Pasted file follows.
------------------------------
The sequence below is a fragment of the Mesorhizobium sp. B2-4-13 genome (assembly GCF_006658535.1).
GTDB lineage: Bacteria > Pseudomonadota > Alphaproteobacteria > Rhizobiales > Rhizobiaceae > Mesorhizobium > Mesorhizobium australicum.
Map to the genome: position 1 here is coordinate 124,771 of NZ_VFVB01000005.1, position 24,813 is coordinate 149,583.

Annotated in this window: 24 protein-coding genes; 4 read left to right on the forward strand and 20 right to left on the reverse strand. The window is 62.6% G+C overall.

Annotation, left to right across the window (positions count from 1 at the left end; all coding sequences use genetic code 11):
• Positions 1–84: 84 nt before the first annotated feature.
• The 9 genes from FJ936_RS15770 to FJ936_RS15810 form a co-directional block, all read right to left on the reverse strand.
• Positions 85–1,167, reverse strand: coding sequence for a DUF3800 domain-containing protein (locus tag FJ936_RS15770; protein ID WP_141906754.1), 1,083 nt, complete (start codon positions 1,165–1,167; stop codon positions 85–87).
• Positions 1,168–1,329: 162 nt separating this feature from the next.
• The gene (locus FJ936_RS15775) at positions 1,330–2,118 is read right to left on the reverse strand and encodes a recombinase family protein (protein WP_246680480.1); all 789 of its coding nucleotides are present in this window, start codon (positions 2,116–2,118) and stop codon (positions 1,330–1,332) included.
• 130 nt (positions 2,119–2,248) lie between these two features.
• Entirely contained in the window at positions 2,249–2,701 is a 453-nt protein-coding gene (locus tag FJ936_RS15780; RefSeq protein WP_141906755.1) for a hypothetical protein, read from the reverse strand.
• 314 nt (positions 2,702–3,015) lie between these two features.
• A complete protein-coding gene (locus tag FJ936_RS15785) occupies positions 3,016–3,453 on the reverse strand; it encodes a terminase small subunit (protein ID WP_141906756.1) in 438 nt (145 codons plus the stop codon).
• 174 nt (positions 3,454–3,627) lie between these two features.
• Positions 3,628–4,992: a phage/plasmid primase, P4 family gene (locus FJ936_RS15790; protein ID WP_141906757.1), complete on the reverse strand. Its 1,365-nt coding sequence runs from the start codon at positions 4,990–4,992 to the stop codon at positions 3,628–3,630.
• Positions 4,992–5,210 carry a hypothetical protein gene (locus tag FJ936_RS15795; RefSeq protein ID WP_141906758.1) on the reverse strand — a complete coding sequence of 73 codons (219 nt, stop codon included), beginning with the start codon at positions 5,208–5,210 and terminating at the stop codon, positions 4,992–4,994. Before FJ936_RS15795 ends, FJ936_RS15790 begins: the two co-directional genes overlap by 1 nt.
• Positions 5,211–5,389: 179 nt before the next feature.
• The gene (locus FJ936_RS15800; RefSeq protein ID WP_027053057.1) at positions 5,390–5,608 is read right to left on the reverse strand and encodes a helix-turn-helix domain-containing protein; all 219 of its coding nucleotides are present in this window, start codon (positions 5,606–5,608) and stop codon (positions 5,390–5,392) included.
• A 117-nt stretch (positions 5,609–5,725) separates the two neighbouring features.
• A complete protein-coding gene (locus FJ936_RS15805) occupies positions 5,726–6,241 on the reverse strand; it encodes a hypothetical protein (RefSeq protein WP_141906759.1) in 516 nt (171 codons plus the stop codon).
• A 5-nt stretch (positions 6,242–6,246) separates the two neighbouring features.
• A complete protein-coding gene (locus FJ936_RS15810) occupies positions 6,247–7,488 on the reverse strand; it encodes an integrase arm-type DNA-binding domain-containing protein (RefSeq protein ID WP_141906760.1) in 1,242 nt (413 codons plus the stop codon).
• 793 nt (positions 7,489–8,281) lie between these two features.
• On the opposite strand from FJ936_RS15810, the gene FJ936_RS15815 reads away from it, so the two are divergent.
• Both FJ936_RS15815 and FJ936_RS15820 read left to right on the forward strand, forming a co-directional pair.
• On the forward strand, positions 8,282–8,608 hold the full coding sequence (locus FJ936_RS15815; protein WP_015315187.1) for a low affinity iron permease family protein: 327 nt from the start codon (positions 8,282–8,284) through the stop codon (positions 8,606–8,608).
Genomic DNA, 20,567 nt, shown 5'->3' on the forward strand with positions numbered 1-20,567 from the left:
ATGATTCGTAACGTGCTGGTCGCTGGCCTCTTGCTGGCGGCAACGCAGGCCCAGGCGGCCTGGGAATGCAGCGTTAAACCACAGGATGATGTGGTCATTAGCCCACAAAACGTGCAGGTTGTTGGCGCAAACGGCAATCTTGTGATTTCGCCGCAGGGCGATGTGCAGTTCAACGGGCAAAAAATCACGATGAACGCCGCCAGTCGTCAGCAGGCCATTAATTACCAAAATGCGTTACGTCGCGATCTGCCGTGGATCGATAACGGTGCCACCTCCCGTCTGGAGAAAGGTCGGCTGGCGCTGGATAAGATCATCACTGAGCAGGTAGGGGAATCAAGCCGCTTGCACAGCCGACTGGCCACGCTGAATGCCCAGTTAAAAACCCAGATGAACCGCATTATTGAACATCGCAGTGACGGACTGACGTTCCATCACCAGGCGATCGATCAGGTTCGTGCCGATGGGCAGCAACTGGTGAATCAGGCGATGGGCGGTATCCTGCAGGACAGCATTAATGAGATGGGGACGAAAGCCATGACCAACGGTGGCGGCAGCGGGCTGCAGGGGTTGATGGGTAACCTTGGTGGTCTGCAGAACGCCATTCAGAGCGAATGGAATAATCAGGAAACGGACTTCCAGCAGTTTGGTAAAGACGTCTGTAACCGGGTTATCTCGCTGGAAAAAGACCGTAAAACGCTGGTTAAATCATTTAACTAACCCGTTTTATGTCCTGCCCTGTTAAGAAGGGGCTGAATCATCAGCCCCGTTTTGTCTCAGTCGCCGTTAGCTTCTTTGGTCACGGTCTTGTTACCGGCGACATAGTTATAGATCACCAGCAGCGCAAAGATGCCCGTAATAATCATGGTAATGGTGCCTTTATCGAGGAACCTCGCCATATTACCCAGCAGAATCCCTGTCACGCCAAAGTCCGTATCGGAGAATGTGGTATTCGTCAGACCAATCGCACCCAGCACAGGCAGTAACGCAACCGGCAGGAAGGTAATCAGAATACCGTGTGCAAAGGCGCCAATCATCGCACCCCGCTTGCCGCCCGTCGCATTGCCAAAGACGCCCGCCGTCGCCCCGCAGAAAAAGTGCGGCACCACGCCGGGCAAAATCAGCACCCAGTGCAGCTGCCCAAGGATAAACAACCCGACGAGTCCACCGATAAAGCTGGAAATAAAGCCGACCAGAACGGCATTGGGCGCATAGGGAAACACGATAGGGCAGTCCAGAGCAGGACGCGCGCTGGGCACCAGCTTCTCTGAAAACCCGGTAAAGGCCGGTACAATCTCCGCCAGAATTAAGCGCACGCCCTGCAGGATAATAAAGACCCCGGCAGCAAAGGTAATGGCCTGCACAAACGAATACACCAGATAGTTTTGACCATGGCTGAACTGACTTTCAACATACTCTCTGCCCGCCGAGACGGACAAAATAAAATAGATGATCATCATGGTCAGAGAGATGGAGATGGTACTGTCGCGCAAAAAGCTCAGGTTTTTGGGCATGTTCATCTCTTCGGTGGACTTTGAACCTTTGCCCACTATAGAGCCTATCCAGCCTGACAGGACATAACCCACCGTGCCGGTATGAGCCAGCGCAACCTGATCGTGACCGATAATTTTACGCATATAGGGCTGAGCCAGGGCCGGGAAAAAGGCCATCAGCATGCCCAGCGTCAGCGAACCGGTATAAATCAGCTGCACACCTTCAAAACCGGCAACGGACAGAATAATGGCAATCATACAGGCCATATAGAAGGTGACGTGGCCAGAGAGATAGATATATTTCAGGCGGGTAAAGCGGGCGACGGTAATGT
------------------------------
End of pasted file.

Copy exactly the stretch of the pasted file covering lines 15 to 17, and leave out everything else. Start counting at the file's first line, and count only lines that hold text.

• 174 nt (positions 3,454–3,627) lie between these two features.
• Positions 3,628–4,992: a phage/plasmid primase, P4 family gene (locus FJ936_RS15790; protein ID WP_141906757.1), complete on the reverse strand. Its 1,365-nt coding sequence runs from the start codon at positions 4,990–4,992 to the stop codon at positions 3,628–3,630.
• Positions 4,992–5,210 carry a hypothetical protein gene (locus tag FJ936_RS15795; RefSeq protein ID WP_141906758.1) on the reverse strand — a complete coding sequence of 73 codons (219 nt, stop codon included), beginning with the start codon at positions 5,208–5,210 and terminating at the stop codon, positions 4,992–4,994. Before FJ936_RS15795 ends, FJ936_RS15790 begins: the two co-directional genes overlap by 1 nt.